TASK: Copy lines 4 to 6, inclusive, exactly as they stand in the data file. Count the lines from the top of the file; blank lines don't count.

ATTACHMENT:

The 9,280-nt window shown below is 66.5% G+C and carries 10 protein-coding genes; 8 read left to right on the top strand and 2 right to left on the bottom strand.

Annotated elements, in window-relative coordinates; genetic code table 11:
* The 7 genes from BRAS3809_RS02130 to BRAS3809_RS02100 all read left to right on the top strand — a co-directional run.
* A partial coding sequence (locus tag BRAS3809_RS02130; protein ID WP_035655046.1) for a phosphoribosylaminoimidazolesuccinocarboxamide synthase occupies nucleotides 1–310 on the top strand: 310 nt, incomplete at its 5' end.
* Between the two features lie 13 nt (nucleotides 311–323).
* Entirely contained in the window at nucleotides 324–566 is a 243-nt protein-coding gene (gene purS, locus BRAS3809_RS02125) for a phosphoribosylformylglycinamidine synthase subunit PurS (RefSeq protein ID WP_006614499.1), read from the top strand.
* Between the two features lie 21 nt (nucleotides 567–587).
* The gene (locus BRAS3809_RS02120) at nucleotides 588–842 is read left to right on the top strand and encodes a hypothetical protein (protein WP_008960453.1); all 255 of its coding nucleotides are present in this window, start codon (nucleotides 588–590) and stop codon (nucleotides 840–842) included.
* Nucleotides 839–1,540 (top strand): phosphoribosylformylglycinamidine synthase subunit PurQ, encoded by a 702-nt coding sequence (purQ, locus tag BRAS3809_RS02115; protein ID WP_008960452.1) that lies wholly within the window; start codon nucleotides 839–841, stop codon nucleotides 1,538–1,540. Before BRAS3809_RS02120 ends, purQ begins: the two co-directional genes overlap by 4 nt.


* A partial coding sequence (locus tag BRAS3809_RS02130; protein ID WP_035655046.1) for a phosphoribosylaminoimidazolesuccinocarboxamide synthase occupies nucleotides 1–310 on the top strand: 310 nt, incomplete at its 5' end.
* Between the two features lie 13 nt (nucleotides 311–323).
* Entirely contained in the window at nucleotides 324–566 is a 243-nt protein-coding gene (gene purS, locus BRAS3809_RS02125) for a phosphoribosylformylglycinamidine synthase subunit PurS (RefSeq protein ID WP_006614499.1), read from the top strand.